Consider the case of “department”. Assume that department isdeemed to be an “other factor” under the Fair Pay Act. There may be avalid business justification for considering department in compensationdecisions, but assume that the plaintiff offers prima facie evidence that thedecisions regarding he department into which an employee is assignedconsiders factors that cause disparate impact on the protected class. The practice being challenged as having a disparate impact wouldthen shift from a “direct determinant” (i.e., department) to an indirectdeterminant (i.e., the factors considered in assigning an employee to adepartment). It would seem as though if an indirect determinant has a disparateimpact on a direct determinant, and that particular direct determinant has adisparate impact on compensation, one could infer disparate impact. Thatis, if any direct determinant has a disparate impact, it would raise thequestion of whether any of its indirect determinants has a disparate impact.6 | Page
An interesting question arises if the direct determinant ofcompensation does not have a disparate impact, but the indirect factordoes have a disparate impact on the direct determinant (i.e., the impact ofthe indirect factor is offset by the effects of other indirect factors on thedirect factor). The decision of whether this would constitute actionabledisparate impact is one the courts must eventually resolve. In the contextof the classical theory of the disparate impact of “testing”, on could considerthe direct determinant to be the “test” and the indirect determinants to bethe components of which the test is constituted. Under that concept, thecomponents themselves would not be subject to challenge, unless the“test” (i.e., the direct determinant) has a disparate impact. All of this, however, assumes that perfect data exists for all factorsaffecting compensation decisions and all other employment decisions. Inreality, this is seldom the case; data on some factors simply may not exist,and data for other factors may not be found in any reasonably accessibleform. In the case in which we infer disparate impact, the protected classstatus variable will enter into the model along with all of the measurabledirect determinants of compensation. The coefficient associated with theprotected class status variable will measure the disparate impact on theprotected class as a result of all of the unmeasured determinants – bothdirect and indirect – of compensation. The protected class statuscoefficient expresses the “bottom line” impact of all of the determinants forwhich no data exists. The effects of each of the unmeasured determinantsare not, and in fact cannot, be separated from one another. Under the1991 Civil Rights Act, this would be an acceptable statistical analysis if andonly if data on these determinants was not available.7 | Page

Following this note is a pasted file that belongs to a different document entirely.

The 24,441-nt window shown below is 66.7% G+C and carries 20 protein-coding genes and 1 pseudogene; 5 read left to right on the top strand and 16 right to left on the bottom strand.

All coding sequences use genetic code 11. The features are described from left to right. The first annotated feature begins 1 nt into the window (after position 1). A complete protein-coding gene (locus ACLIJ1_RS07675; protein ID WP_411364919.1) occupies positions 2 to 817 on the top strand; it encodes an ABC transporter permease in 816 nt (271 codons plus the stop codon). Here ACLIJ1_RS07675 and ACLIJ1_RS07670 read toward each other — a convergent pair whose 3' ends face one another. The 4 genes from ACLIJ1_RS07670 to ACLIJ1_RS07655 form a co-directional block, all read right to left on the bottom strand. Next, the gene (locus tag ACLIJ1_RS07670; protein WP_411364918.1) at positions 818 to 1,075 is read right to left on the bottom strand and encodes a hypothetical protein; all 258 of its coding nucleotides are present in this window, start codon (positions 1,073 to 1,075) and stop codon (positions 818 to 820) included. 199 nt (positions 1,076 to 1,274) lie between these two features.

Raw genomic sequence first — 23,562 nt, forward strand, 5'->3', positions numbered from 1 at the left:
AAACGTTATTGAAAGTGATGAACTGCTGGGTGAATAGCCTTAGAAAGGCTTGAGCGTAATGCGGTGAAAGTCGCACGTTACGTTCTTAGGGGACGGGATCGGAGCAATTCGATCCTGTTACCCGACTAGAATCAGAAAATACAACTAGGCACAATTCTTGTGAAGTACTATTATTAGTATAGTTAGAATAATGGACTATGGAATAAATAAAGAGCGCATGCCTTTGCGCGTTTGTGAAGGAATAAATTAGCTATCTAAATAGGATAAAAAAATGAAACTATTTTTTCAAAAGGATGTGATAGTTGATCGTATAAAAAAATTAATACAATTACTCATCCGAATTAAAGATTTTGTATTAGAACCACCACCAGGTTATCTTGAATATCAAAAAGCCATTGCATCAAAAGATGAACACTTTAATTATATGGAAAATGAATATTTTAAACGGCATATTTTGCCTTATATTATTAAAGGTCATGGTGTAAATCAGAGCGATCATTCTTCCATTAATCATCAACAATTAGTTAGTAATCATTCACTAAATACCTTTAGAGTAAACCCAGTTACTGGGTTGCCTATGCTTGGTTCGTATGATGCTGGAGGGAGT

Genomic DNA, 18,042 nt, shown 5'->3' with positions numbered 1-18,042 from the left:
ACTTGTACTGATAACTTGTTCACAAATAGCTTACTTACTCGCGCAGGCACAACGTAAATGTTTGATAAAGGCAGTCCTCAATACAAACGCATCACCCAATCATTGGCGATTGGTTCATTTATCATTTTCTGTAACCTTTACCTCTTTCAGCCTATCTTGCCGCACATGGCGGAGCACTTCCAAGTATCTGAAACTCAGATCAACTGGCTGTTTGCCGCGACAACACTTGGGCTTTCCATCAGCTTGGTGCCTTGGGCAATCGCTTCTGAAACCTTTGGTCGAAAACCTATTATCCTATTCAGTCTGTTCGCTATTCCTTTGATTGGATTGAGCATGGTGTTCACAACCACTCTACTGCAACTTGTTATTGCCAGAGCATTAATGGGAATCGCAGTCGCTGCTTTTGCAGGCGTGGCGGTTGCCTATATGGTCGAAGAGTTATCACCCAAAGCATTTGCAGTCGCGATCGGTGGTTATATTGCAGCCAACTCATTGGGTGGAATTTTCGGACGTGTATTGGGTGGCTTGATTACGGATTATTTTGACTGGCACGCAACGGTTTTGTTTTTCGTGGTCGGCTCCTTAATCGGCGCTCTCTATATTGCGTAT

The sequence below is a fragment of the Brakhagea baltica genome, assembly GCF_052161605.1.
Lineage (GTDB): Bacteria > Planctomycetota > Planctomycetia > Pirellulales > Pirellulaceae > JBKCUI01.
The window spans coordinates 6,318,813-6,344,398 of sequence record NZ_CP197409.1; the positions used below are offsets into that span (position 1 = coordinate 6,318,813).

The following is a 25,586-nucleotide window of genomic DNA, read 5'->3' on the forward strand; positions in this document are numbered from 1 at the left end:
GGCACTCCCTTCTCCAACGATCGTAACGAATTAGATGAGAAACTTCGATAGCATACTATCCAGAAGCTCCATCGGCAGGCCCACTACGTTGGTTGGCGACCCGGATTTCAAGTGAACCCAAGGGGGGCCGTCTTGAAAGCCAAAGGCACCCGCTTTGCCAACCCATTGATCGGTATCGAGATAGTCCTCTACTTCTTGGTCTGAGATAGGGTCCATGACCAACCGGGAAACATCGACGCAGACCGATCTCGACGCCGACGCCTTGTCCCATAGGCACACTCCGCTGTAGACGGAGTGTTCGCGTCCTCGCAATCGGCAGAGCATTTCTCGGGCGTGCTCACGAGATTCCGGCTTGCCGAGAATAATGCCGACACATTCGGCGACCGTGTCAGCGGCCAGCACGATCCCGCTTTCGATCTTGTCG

Disparate Treatment Disparate treatment refers to the case in which a practice is applieddifferently for the protected and unprotected class members. An employeemay claim disparate treatment on an individual basis by claiming that, butfor the alleged discrimination, (s)he would have achieved a “better” valueon the direct determinant of compensation. The central question here iswhether the action at issue is an “other factor” under the Fair Pay Act. With respect to the question of disparate treatment on a class-widebasis, the econometric issue is whether or not there is prima facie evidencethat similarly-situated protected and unprotected class members, onaverage, do not have the same values on a direct determinant or anindirect “other factor”, and whether or not the data support a claim ofcommonality. That is, the analysis of disparate treatment is essentially thesame as it has always been, except that the outcome variable for whichdisparate treatment is alleged is if the outcome on the direct determinant ofcompensation. Little should change in the analysis of disparate treatment claims as aresult of the Fair Pay Act. The plaintiff will allege that some intentionallydiscriminatory employment decision (either a direct or indirect determinantof compensation) resulted in his or her compensation being “too low”.However, under the Fair Pay Act, this event could occur at any time in theemployee’s career with the employer. An employee could provideevidence that if (s)he would have scored “better” on any direct or indirectdeterminant of compensation, but for the alleged intentional discrimination.As long as that event reflects an “other employment practice”, the eventwould no longer need to occur within the relevant time period.8 | Page
For a class claim, the disparate treatment question concerns whethersimilarly-situated protected and non-protected employees, on average,have different “bottom-line determinant scores”. This could be examinedby studying compensation as a function of (a) protected class status (thecoefficient of which indicates possible disparate treatment), (b) all of themeasurable determinants of compensation, and (c) all of the factors makingprotected and non-protected class members similarly situated with respectto the unmeasured, un-measurable, omitted factors affectingcompensation. Since we are dealing with an amalgam of unmeasured, un-measurable, and omitted factors, defining “similarly situated” may becomevery complex.Conclusion In conclusion, the Fair Pay Act returns the statistical analysis ofdisparate impact and disparate treatment to where it was prior to theSupreme Court’s ruling in Ledbetter. However, going forward, cases willforce the court to specify exactly what is meant by “other factors”. This, inturn, will determine the focus of the statistical analysis performed.9 | Page